Speaking last night in Saint Patrick’s College Maynooth, Archbishop Diarmuid Martin reflected on the social teaching of the Church, and its crucial role in shaping moral consensus on a global scale, as he delivered the annual Trócaire Lenten lecture on the theme ‘At the Service of Justice and Peace’.

At the outset of his address, Archbishop Diarmuid Martin said: “The social teaching of the Church must be in touch with reality. It is, however, not an ideology. Neither is it a political or economic platform.

“The Gospels do not provide readymade answers to the ongoing challenges of a complex world. To affirm otherwise would be fundamentalism.”

Archbishop Martin, who is Archbishop of Dublin and vice-president of the Irish Catholic Bishops’ Conference, referenced his time in a leadership position working with Cardinal Roger Etchegaray in the Pontifical Council for Justice and Peace, one of the few offices of the Holy See explicitly requested by the Second Vatican Council.

The Archbishop said: “Working at the Vatican is an unusual experience. I met there some of the most intelligent, committed and enlightened men and women dedicated to the service of the Church.

“At the Vatican, I also saw the darker and sadder side of Church life in a culture of careerism and nastiness. Cardinal Etchegaray and his successor with whom I also worked, Cardinal Van Thuan, who had been in prison for thirteen years in Vietnam, both belonged unmistakably to that first category and I am deeply indebted to both of them.”

In relation to the initiative of the Pontifical Council for Justice and Peace, the Archbishop said: “The Messages for the World Day of Peace were indicative of the methodology of the Pontifical Council. On 1 January 1969, Pope Paul VI had established the World Day of Peace.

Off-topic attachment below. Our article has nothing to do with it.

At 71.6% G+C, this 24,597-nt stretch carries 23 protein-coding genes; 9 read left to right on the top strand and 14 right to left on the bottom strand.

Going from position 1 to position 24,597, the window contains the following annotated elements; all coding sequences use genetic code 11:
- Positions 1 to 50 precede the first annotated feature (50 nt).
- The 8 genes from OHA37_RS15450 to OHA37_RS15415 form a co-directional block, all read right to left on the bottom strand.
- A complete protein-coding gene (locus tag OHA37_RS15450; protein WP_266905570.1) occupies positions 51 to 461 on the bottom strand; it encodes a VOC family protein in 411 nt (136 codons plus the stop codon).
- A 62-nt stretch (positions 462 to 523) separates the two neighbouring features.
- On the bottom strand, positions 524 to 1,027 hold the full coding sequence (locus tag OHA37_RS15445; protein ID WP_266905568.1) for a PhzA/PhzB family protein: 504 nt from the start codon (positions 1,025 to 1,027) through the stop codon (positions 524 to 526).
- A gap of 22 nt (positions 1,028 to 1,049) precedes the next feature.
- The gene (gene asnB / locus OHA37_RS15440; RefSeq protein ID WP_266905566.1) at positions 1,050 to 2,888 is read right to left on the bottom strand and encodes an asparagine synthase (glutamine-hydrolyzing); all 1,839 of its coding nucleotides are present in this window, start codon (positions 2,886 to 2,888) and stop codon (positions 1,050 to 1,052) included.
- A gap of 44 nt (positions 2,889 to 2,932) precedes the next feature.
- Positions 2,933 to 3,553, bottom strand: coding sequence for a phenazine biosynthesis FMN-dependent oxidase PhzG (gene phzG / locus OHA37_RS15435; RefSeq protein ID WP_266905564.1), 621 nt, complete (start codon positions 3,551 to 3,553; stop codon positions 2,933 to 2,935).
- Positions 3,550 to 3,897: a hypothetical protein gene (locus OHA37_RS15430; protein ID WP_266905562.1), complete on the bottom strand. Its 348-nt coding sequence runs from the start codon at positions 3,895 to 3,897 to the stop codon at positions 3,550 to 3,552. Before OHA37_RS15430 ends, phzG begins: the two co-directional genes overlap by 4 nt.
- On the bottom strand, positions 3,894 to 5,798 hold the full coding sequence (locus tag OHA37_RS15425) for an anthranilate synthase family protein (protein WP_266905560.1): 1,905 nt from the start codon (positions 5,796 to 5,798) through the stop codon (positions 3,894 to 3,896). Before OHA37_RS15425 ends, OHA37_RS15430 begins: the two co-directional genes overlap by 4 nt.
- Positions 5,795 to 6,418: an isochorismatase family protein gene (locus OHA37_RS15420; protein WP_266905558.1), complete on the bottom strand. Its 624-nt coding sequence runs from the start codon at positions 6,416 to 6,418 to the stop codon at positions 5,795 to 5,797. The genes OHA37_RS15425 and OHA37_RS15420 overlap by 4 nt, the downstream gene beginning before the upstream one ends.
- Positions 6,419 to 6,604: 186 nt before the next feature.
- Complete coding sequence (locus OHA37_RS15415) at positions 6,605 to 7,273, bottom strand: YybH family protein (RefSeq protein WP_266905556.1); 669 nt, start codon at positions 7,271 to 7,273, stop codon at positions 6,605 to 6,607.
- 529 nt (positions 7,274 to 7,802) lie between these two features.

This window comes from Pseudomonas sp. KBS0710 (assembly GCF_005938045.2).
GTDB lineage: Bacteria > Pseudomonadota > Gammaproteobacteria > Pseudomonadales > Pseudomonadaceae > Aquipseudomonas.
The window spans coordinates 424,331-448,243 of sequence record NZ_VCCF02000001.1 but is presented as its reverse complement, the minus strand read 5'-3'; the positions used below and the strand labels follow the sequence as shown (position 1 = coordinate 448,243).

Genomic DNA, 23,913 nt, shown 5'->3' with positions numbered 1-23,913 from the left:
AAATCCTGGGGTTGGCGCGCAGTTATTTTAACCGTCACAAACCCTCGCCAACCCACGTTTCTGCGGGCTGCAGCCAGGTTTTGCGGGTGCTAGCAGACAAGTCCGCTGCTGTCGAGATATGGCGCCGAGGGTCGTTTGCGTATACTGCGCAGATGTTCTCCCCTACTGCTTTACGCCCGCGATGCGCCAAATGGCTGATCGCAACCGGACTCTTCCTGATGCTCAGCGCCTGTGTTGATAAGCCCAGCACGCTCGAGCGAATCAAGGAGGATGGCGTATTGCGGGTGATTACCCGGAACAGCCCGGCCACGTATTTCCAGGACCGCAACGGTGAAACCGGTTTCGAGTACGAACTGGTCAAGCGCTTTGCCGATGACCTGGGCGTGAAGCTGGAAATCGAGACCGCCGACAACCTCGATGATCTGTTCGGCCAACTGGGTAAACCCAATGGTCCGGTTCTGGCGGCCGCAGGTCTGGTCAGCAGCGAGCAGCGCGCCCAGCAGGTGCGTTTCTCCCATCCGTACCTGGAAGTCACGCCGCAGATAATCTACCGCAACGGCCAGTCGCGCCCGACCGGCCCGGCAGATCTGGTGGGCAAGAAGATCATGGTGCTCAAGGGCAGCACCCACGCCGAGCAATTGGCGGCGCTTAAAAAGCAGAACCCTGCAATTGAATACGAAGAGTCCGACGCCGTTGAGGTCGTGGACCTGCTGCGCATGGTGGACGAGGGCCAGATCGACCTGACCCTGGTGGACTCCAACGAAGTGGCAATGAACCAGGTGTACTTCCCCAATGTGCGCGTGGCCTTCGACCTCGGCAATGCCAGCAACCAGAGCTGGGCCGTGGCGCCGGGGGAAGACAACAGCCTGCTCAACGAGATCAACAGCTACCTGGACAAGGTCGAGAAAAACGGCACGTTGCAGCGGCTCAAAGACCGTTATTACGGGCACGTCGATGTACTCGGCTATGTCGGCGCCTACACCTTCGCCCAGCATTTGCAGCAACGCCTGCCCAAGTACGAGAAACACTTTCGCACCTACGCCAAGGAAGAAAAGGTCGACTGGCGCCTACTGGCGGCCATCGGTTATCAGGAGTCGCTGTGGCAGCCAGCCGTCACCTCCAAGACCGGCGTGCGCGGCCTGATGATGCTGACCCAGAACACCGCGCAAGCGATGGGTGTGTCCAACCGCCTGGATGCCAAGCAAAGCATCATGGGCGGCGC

“Paul VI wished to use this occasion to address a wide audience using a language that, though rooted in faith, could be appreciated by people of other beliefs and foster dialogue. This must still today be a mark of the Social Teaching of the Church.”

Speaking on how the social teaching of the Church is not bound to any strict form of political or economic ideology, the Archbishop of Dublin said: “I remember the uproar amid right wing economists in the United States – often Catholic led – when Pope John Paul in the Encyclical Sollicitudo Rei Socialis drew attention to some elements of the socialist system that he felt should not be lost after the end of the cold war. Perhaps his language could have been more nuanced, but to accuse Pope John Paul, as these economists did, of asserting moral equivalence between communism and capitalism was to mistake the man. The neo-liberalism that appeared to have failed has given rise to equally damaging neo-populism.”

Archbishop Diarmuid Martin also highlighted the dangers of the current arms-race, particularly in terms of the increasing armament of middle-eastern countries. He said: “According to SIPRI, the majority of weapons sold by the United States in the last five years (52%) went to one country in the Middle East. The report does not mention it by name, but it refers to Saudi Arabia. Saudi Arabia has become the world’s largest arms importer, with an increase of 192% over the past ten years.

“Organizations like Trócaire can be to the forefront in establishing and sustaining international network campaigns which influence national and international public opinion and show how ethical concerns belong to the real world and that politics and pragmatism can be forced to listen.”

For public opinion to evolve, Archbishop Martin stated, that courageous forerunners are needed to take a principled and uncompromising stand.

He said: “Globalization will be worthy of its name if it enhances the unity of the human family. Any form of globalization that breeds exclusion, marginalization, instability and crass inequality does not have the right to call itself global.”

He stated that the Church is global by its very nature, and that the Church is a sign of the unity of the human race.

The Archbishop of Dublin concluded: “We salute Trócaire and congratulate it for the bonds of unity that it establishes in directing the sense of Christian solidarity of Irish Catholics to help realise the dreams and aspirations of the marginalised. That bond of unity is Church.”

ENDS